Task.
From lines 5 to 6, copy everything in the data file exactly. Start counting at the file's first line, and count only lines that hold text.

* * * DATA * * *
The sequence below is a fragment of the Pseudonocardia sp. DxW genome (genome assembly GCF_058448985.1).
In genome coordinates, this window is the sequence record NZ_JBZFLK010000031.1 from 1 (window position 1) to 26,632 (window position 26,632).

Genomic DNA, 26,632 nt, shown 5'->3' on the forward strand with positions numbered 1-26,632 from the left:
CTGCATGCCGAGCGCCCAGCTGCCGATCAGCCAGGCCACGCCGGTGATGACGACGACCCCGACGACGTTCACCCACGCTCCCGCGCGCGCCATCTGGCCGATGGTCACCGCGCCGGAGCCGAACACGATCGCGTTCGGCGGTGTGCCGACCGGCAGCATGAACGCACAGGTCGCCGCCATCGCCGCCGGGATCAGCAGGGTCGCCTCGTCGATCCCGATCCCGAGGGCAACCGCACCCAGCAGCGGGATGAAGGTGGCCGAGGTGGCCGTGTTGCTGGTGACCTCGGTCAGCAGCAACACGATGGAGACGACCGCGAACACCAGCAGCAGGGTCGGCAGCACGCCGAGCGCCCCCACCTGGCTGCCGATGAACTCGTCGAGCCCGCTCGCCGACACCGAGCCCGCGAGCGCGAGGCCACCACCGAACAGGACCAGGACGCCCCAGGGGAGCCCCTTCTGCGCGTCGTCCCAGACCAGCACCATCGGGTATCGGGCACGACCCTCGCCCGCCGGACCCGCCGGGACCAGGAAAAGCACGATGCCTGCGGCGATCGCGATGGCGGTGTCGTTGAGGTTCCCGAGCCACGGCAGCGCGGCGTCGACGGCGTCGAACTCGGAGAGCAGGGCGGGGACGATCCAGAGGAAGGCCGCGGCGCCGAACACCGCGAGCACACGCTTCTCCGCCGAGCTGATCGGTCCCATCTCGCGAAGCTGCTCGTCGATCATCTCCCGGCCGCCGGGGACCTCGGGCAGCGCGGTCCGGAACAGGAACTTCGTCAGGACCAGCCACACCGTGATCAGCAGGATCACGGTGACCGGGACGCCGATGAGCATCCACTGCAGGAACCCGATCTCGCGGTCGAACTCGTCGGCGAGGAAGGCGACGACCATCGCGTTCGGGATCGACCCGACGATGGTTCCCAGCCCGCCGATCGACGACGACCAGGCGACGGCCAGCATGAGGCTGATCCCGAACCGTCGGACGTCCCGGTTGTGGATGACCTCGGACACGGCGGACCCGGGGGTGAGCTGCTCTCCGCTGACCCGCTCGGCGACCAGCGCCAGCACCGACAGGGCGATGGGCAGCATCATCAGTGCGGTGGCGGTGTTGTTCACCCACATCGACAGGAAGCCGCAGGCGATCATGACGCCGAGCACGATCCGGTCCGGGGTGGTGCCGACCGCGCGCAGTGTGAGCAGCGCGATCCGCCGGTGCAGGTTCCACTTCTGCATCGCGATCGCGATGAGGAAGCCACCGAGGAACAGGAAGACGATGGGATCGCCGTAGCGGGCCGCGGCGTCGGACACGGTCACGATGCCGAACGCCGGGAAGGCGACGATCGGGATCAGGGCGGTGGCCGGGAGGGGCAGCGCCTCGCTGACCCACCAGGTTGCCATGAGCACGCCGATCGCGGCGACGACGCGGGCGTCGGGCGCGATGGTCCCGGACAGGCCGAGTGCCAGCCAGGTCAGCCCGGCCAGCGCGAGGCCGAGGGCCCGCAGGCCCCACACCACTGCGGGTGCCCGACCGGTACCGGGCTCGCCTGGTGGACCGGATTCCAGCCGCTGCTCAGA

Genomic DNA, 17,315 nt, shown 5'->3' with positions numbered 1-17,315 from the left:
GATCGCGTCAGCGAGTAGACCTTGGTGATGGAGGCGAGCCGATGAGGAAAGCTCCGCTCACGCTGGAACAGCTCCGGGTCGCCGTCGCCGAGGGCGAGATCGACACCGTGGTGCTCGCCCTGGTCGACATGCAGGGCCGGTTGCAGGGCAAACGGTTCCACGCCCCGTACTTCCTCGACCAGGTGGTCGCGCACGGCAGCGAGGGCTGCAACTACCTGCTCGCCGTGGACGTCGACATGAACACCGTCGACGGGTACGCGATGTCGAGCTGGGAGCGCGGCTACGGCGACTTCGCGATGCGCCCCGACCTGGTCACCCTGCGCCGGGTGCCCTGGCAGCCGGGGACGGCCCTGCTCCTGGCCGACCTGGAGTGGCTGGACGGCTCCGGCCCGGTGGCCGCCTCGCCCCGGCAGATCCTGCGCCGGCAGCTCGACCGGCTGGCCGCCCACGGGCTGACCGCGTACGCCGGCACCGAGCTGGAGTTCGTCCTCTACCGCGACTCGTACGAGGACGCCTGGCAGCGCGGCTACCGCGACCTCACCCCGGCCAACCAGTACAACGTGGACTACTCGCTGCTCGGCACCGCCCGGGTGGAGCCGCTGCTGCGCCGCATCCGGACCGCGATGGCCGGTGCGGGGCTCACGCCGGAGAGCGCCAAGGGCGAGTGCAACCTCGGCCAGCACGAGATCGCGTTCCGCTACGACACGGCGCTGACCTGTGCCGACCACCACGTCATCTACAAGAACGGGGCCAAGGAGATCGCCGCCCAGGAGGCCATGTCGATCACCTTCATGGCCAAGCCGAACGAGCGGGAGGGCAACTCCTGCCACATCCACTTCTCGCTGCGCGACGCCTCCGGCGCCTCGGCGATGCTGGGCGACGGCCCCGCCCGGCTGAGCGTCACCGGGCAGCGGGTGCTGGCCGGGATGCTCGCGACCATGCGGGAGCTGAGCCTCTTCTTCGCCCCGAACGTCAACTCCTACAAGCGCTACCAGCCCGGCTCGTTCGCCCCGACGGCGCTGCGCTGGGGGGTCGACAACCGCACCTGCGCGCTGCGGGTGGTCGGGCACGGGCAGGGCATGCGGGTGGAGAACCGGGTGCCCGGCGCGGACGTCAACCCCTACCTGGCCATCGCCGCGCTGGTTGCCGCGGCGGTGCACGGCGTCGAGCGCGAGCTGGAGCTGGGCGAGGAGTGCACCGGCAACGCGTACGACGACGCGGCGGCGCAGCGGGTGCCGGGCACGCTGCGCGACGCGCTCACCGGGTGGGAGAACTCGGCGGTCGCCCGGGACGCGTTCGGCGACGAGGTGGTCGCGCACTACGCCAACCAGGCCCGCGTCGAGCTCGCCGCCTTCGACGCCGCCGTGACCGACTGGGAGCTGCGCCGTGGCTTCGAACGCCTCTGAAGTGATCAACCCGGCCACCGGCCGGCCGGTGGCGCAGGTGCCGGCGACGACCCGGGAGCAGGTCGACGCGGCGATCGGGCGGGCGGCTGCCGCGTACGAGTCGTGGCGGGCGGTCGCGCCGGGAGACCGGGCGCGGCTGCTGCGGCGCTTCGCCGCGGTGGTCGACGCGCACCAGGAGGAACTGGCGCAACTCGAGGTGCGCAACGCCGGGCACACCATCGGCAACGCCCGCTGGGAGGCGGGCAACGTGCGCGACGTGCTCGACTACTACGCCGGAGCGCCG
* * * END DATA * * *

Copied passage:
Genomic DNA, 17,315 nt, shown 5'->3' with positions numbered 1-17,315 from the left:
GATCGCGTCAGCGAGTAGACCTTGGTGATGGAGGCGAGCCGATGAGGAAAGCTCCGCTCACGCTGGAACAGCTCCGGGTCGCCGTCGCCGAGGGCGAGATCGACACCGTGGTGCTCGCCCTGGTCGACATGCAGGGCCGGTTGCAGGGCAAACGGTTCCACGCCCCGTACTTCCTCGACCAGGTGGTCGCGCACGGCAGCGAGGGCTGCAACTACCTGCTCGCCGTGGACGTCGACATGAACACCGTCGACGGGTACGCGATGTCGAGCTGGGAGCGCGGCTACGGCGACTTCGCGATGCGCCCCGACCTGGTCACCCTGCGCCGGGTGCCCTGGCAGCCGGGGACGGCCCTGCTCCTGGCCGACCTGGAGTGGCTGGACGGCTCCGGCCCGGTGGCCGCCTCGCCCCGGCAGATCCTGCGCCGGCAGCTCGACCGGCTGGCCGCCCACGGGCTGACCGCGTACGCCGGCACCGAGCTGGAGTTCGTCCTCTACCGCGACTCGTACGAGGACGCCTGGCAGCGCGGCTACCGCGACCTCACCCCGGCCAACCAGTACAACGTGGACTACTCGCTGCTCGGCACCGCCCGGGTGGAGCCGCTGCTGCGCCGCATCCGGACCGCGATGGCCGGTGCGGGGCTCACGCCGGAGAGCGCCAAGGGCGAGTGCAACCTCGGCCAGCACGAGATCGCGTTCCGCTACGACACGGCGCTGACCTGTGCCGACCACCACGTCATCTACAAGAACGGGGCCAAGGAGATCGCCGCCCAGGAGGCCATGTCGATCACCTTCATGGCCAAGCCGAACGAGCGGGAGGGCAACTCCTGCCACATCCACTTCTCGCTGCGCGACGCCTCCGGCGCCTCGGCGATGCTGGGCGACGGCCCCGCCCGGCTGAGCGTCACCGGGCAGCGGGTGCTGGCCGGGATGCTCGCGACCATGCGGGAGCTGAGCCTCTTCTTCGCCCCGAACGTCAACTCCTACAAGCGCTACCAGCCCGGCTCGTTCGCCCCGACGGCGCTGCGCTGGGGGGTCGACAACCGCACCTGCGCGCTGCGGGTGGTCGGGCACGGGCAGGGCATGCGGGTGGAGAACCGGGTGCCCGGCGCGGACGTCAACCCCTACCTGGCCATCGCCGCGCTGGTTGCCGCGGCGGTGCACGGCGTCGAGCGCGAGCTGGAGCTGGGCGAGGAGTGCACCGGCAACGCGTACGACGACGCGGCGGCGCAGCGGGTGCCGGGCACGCTGCGCGACGCGCTCACCGGGTGGGAGAACTCGGCGGTCGCCCGGGACGCGTTCGGCGACGAGGTGGTCGCGCACTACGCCAACCAGGCCCGCGTCGAGCTCGCCGCCTTCGACGCCGCCGTGACCGACTGGGAGCTGCGCCGTGGCTTCGAACGCCTCTGAAGTGATCAACCCGGCCACCGGCCGGCCGGTGGCGCAGGTGCCGGCGACGACCCGGGAGCAGGTCGACGCGGCGATCGGGCGGGCGGCTGCCGCGTACGAGTCGTGGCGGGCGGTCGCGCCGGGAGACCGGGCGCGGCTGCTGCGGCGCTTCGCCGCGGTGGTCGACGCGCACCAGGAGGAACTGGCGCAACTCGAGGTGCGCAACGCCGGGCACACCATCGGCAACGCCCGCTGGGAGGCGGGCAACGTGCGCGACGTGCTCGACTACTACGCCGGAGCGCCG